Residents' disappointment over prison sell out
OPEN day tours of Shepton Mallet prison have been booked out within days – leaving many disappointed.
After 403 years of public service, the oldest purpose-built prison in the British Isles was shut down earlier this year.
As we reported last week, the doors of the building in Cornhill will be thrown open again over two days next month.
But many residents have been left dismayed after missing out on tours of the prison, which were found to be fully booked soon after the Journal was published.
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One of them, Susan Hiller, from Shepton, wrote to the Journal to say: “The Journal only came out on Thursday and by Friday morning all tickets had been booked. Some of our friends have been disappointed as well.”
A Mrs Taylor, from Shepton, also wrote saying: “Having purchased my Shepton Mallet Journal on Thursday 15 August at 10am, I contacted the website that day regarding a visit to Shepton Mallet Prison. I was informed at that time that all appointments for the two days were already booked. Not everyone has internet facilities and all Shepton should have the opportunity to visit the prison if interested. Many Shepton people are very disappointed.”
But it appears, there won’t be another chance of catching a glimpse behind the historic walls any time soon.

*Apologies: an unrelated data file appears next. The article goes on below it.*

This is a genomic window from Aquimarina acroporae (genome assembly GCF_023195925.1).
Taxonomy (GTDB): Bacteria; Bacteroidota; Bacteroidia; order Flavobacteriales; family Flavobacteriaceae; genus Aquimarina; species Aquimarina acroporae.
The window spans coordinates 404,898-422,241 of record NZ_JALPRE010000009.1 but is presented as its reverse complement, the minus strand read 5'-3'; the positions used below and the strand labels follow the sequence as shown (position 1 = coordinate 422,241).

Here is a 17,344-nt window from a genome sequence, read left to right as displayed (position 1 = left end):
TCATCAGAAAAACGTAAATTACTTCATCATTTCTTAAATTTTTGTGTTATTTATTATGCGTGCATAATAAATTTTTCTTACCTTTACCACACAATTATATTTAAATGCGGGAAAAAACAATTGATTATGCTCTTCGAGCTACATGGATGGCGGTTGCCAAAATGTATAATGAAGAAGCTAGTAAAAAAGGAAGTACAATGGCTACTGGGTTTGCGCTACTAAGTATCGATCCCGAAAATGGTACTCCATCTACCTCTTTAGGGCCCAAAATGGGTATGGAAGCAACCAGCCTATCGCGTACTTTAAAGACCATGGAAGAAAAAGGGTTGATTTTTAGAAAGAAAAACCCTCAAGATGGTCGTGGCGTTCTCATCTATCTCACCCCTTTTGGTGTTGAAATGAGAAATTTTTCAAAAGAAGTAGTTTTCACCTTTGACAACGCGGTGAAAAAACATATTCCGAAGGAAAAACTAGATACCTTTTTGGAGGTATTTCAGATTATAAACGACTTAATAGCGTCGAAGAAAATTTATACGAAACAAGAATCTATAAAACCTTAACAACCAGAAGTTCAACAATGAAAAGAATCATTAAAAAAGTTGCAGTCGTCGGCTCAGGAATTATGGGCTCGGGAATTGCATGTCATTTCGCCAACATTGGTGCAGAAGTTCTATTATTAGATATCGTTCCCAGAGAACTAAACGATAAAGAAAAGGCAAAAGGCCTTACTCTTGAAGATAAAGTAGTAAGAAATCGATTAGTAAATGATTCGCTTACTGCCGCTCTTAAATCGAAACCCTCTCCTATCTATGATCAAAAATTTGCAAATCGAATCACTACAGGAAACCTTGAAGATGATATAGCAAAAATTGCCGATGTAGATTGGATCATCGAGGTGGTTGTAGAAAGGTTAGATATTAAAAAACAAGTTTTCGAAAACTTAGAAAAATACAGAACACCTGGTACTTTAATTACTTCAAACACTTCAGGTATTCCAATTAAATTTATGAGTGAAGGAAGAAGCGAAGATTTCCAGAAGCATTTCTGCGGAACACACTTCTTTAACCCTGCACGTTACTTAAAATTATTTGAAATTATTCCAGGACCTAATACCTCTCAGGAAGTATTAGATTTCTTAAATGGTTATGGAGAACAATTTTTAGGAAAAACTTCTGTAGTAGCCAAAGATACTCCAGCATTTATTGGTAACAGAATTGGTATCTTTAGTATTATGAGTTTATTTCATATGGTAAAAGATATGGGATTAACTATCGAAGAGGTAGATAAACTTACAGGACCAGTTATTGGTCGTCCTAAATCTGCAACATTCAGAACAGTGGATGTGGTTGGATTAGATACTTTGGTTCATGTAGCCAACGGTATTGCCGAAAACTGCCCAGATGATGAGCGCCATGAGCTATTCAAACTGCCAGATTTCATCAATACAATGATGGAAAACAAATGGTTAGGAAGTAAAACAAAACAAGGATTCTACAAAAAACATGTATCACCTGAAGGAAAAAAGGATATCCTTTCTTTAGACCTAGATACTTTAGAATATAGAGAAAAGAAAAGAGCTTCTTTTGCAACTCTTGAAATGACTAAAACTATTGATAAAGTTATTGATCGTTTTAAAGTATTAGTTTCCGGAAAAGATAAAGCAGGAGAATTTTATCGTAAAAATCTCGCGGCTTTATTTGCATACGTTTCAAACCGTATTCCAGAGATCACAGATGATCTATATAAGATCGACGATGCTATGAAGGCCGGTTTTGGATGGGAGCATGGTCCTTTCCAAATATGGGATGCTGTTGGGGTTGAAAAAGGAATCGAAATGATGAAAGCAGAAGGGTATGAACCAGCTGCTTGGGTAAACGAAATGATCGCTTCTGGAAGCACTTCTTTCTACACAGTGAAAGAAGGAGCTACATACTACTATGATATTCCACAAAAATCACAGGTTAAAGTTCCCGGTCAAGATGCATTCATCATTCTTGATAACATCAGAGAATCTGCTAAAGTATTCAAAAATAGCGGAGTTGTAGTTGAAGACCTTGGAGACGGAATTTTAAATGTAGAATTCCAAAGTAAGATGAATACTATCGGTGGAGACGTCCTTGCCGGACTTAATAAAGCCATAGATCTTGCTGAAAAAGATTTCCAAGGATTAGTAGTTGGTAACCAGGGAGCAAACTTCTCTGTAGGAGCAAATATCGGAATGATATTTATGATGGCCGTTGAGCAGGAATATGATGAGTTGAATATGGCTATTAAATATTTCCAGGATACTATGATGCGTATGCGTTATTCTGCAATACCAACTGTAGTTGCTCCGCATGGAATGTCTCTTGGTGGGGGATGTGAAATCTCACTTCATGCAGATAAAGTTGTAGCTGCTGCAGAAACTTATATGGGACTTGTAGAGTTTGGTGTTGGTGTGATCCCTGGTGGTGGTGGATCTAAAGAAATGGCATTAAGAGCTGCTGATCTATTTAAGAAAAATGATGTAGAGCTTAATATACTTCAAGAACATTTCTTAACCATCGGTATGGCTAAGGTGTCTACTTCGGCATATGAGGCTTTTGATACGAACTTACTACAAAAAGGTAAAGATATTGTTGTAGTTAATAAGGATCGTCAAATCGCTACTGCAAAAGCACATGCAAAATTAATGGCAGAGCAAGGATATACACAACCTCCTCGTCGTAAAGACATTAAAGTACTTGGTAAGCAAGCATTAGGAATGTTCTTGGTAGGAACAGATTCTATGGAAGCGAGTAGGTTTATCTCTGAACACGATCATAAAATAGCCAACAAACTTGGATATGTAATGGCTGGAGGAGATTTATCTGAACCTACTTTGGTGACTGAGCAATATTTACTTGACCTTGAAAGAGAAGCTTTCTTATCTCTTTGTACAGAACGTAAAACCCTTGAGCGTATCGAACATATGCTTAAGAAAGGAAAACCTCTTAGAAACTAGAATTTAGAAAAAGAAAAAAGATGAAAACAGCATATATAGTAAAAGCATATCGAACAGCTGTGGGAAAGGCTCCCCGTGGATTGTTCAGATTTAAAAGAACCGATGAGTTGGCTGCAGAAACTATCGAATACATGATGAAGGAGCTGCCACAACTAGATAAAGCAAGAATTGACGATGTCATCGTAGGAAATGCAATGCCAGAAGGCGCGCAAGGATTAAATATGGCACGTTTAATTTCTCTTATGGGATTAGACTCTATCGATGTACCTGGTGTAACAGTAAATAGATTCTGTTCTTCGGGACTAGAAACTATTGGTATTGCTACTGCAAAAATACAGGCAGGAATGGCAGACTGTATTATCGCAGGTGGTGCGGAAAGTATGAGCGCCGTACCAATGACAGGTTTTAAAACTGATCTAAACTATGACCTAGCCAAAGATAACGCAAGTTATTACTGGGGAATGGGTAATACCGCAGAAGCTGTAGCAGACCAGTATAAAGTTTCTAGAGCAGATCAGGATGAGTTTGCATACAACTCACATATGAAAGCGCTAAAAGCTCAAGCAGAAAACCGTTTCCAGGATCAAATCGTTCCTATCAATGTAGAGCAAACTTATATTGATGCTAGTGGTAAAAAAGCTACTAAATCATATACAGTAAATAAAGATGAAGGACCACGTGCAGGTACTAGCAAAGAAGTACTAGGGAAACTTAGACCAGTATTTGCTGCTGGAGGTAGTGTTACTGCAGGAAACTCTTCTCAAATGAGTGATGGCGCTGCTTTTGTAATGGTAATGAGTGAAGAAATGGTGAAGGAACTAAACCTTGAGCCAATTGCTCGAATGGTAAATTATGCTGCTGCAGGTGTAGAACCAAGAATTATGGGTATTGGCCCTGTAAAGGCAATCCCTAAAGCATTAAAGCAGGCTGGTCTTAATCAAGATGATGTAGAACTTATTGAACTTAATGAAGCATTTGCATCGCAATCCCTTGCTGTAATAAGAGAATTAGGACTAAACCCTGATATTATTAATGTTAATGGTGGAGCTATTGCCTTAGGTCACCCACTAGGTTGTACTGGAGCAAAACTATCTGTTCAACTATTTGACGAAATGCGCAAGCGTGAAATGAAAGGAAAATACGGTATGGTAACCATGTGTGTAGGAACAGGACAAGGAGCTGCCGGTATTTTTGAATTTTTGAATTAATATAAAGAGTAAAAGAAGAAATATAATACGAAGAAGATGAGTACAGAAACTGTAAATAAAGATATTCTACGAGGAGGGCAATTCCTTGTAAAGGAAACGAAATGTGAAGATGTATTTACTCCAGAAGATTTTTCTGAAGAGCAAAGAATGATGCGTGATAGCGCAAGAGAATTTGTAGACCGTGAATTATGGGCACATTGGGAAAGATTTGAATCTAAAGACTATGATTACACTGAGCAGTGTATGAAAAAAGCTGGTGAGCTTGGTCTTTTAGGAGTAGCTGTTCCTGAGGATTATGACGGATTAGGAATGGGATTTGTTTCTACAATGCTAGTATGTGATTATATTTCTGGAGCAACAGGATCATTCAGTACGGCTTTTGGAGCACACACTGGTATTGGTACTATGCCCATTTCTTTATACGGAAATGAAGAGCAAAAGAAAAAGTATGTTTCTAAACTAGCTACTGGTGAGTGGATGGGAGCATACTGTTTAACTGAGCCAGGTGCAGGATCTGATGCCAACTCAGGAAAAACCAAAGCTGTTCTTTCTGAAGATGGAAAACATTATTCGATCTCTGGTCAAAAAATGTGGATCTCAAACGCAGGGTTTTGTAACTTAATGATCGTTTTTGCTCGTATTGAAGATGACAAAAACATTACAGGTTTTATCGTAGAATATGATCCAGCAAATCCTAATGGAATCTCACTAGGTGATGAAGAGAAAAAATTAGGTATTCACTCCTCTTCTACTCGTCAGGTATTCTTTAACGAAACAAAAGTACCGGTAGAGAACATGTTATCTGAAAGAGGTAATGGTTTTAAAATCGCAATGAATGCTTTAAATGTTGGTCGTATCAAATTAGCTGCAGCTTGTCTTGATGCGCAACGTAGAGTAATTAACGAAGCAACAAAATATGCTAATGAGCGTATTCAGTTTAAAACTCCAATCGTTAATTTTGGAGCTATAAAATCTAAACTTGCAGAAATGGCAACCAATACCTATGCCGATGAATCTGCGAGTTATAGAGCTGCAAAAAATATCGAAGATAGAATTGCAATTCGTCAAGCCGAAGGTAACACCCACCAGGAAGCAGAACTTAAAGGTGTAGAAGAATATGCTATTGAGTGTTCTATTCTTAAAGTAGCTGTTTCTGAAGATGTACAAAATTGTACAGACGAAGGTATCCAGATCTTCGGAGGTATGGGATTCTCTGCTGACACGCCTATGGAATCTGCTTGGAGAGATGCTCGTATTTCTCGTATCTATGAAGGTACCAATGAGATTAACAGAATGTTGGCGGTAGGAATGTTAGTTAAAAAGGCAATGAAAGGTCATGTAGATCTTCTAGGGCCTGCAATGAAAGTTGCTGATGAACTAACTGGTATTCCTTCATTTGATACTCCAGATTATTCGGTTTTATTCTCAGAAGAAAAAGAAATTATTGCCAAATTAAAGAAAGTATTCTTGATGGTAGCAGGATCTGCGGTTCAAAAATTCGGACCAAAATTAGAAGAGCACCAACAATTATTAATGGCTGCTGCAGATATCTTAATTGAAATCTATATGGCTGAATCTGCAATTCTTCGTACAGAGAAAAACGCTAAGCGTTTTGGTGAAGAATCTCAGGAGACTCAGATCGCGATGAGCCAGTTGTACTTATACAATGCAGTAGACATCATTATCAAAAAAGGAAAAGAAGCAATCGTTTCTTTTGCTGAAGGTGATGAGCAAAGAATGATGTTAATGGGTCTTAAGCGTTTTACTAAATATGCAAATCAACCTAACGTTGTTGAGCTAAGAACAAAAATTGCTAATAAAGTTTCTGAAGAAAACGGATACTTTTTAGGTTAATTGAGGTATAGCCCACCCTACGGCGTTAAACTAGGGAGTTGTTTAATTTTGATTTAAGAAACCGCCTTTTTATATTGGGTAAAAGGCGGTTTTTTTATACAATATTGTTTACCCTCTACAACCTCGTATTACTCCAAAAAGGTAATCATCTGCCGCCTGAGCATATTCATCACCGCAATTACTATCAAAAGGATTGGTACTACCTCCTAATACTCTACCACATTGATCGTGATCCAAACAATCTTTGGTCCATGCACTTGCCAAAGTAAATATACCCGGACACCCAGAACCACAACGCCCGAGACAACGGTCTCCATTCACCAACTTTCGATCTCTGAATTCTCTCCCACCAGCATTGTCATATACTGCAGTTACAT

After contacting the Ministry of Justice concerning the situation, we were told: “There are no further plans to arrange any more open days.”
The guided tours on September 14 and 15 are being run in conjunction with Heritage Open Days.
Announcing the scheme, Prisons Minister Jeremy Wright said: “I am pleased to be able to mark the Heritage Open Days by offering local people this unique opportunity to go behind the gates of HMP Shepton Mallet.”
Visitors lucky enough to have made it onto a tour will be able to walk along the galleried Victorian wings, take a stroll across the exercise yard and see the visiting hall, workshops and kitchen.
Mr Wright said: “We have replaced older prisons like this with newer, cheaper and more efficient accommodation as part of our efforts to drive down running costs, and this will be an opportunity to see this historic building.”
The prison has remained empty since the closure in February and there are still no plans for the buildings.
A variety of suggestions have been made by the public including that it should become a museum, a hotel and MP Tessa Munt even joked that its only use is a prison.